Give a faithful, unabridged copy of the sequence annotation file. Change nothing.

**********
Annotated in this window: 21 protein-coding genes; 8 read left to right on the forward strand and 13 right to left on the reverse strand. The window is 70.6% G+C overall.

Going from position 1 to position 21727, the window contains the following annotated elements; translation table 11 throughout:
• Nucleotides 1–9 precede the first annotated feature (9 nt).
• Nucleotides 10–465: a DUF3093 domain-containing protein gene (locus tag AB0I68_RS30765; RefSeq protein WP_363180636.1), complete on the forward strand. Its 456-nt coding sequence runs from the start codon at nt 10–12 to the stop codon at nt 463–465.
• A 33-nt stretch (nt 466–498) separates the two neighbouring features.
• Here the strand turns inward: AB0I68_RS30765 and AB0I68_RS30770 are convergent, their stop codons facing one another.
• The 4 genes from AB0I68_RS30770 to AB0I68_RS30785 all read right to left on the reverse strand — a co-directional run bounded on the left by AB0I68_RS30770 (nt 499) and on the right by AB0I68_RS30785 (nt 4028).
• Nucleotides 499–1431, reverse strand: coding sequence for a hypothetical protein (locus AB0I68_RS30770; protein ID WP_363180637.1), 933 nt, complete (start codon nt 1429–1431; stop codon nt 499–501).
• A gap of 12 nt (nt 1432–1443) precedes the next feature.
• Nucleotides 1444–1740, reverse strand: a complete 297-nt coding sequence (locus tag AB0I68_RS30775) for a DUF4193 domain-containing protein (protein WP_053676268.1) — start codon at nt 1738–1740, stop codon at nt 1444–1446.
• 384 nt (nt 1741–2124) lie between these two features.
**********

Annotated in this window: 21 protein-coding genes; 8 read left to right on the forward strand and 13 right to left on the reverse strand. The window is 70.6% G+C overall.

Going from position 1 to position 21727, the window contains the following annotated elements; translation table 11 throughout:
• Nucleotides 1–9 precede the first annotated feature (9 nt).
• Nucleotides 10–465: a DUF3093 domain-containing protein gene (locus tag AB0I68_RS30765; RefSeq protein WP_363180636.1), complete on the forward strand. Its 456-nt coding sequence runs from the start codon at nt 10–12 to the stop codon at nt 463–465.
• A 33-nt stretch (nt 466–498) separates the two neighbouring features.
• Here the strand turns inward: AB0I68_RS30765 and AB0I68_RS30770 are convergent, their stop codons facing one another.
• The 4 genes from AB0I68_RS30770 to AB0I68_RS30785 all read right to left on the reverse strand — a co-directional run bounded on the left by AB0I68_RS30770 (nt 499) and on the right by AB0I68_RS30785 (nt 4028).
• Nucleotides 499–1431, reverse strand: coding sequence for a hypothetical protein (locus AB0I68_RS30770; protein ID WP_363180637.1), 933 nt, complete (start codon nt 1429–1431; stop codon nt 499–501).
• A gap of 12 nt (nt 1432–1443) precedes the next feature.
• Nucleotides 1444–1740, reverse strand: a complete 297-nt coding sequence (locus tag AB0I68_RS30775) for a DUF4193 domain-containing protein (protein WP_053676268.1) — start codon at nt 1738–1740, stop codon at nt 1444–1446.
• 384 nt (nt 1741–2124) lie between these two features.